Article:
A new study to investigate postural hypotension – which reduces a person's blood pressure when it rises quickly from lying down or sitting down ̵
The researchers studied more than 11,000 middle-aged adults who were tested for postural hypotension in the late 1980s. These people were screened until 2013 to see if they developed dementia or had a stroke.
Postural hypotension can have many different causes, including heart disease, and is also a side effect of high blood pressure medication. Both heart disease and hypertension are risk factors for dementia, especially vascular dementia, which is caused by decreased blood flow to the brain.
Postural Hypotension Cause and Effect
The study was conducted by researchers at Johns Hopkins Bloomberg The School of Public Health, Oregon State University, the Beth Israel Deaconess Medical Center of Harvard Medical School, and a number of other US universities a cohort study that examined data from the ARIC study that began in the 1980s. 19659003] Postural hypotension, also known as orthostatic hypotension, can lead to dizziness or fainting, as blood flow to the brain is reduced and people can injure themselves. However, the condition is more of a symptom than a disease and can be caused by a number of different conditions.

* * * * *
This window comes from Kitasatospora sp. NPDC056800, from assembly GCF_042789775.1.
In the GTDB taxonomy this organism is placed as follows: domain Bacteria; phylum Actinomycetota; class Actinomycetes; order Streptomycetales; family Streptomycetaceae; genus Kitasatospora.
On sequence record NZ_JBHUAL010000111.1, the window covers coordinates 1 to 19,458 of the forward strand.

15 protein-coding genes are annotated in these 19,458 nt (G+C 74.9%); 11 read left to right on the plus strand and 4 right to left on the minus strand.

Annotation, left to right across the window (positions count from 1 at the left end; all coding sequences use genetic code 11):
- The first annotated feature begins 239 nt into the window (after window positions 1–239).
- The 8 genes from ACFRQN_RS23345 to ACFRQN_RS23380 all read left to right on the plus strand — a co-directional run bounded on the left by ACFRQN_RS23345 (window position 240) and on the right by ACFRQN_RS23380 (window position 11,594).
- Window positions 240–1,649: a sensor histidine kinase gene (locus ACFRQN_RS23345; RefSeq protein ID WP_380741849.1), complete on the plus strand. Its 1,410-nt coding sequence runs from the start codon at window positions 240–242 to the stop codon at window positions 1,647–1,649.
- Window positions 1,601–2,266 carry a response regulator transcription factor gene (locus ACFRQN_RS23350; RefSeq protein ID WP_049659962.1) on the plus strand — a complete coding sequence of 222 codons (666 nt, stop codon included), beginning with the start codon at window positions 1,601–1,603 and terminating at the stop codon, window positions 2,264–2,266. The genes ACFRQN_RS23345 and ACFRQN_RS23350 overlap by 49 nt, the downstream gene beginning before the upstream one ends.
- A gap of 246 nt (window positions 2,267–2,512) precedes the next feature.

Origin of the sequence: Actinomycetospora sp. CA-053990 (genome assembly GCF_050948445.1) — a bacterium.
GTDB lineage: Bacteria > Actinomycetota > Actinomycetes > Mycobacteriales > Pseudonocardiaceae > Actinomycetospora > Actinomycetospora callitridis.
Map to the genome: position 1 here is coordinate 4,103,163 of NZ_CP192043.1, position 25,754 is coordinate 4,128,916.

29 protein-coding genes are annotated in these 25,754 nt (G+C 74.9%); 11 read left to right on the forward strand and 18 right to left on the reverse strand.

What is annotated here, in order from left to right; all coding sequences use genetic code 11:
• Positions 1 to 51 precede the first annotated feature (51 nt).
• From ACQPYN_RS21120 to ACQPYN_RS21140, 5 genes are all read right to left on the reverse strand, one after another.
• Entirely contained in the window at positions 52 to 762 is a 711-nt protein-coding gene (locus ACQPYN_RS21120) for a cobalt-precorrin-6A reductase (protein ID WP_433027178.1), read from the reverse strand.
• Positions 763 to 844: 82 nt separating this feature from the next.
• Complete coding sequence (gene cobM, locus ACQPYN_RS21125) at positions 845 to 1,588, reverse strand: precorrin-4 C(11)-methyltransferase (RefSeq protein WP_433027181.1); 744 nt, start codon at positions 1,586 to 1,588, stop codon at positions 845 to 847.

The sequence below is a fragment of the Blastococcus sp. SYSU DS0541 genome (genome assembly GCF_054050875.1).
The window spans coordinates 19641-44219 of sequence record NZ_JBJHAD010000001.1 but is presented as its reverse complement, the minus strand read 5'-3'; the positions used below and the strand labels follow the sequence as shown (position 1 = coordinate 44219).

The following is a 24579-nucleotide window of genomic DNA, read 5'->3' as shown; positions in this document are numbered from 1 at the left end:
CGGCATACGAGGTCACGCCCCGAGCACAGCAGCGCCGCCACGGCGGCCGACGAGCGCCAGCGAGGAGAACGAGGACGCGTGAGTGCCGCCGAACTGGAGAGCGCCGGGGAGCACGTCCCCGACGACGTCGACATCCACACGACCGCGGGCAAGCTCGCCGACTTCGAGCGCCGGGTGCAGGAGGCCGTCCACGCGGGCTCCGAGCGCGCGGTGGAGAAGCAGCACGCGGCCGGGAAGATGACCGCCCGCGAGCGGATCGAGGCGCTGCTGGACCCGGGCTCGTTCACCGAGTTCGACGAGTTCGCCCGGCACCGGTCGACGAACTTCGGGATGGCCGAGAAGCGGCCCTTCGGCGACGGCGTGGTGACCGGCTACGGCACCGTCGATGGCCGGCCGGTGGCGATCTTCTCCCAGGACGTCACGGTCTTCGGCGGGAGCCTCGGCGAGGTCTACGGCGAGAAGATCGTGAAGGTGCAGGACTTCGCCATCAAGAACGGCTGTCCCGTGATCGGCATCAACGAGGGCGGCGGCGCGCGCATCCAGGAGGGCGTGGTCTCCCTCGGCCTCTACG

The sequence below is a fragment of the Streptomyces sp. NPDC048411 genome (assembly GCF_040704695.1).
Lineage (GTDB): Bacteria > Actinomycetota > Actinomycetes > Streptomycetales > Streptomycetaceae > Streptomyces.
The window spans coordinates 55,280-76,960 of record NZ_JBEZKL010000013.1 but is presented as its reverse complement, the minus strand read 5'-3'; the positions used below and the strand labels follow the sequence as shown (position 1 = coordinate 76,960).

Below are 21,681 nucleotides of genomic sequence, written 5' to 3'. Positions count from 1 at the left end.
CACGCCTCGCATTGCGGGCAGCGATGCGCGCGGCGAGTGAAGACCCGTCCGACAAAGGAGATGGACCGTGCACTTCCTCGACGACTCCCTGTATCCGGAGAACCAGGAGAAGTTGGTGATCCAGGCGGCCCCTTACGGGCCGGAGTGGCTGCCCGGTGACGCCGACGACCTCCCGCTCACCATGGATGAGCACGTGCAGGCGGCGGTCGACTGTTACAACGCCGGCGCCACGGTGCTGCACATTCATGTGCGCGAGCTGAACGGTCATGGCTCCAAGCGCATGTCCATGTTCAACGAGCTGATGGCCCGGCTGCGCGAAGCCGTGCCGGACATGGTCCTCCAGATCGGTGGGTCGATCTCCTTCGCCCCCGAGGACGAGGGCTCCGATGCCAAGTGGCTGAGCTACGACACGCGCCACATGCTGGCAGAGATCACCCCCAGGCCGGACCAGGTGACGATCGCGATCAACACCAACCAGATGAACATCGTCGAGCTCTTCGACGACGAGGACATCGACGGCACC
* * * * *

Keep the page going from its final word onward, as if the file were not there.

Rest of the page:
Researchers wanted to investigate whether orthostatic hypotension is possible affecting brain function and the risk of stroke or dementia in the long term, as previous studies have not given a definitive answer.
Although cohort studies are well suited to assessing the effects of risk factors over the course of a lifetime, this particular research had the caveat that it only measured postural hypotension at the beginning of the study and never again.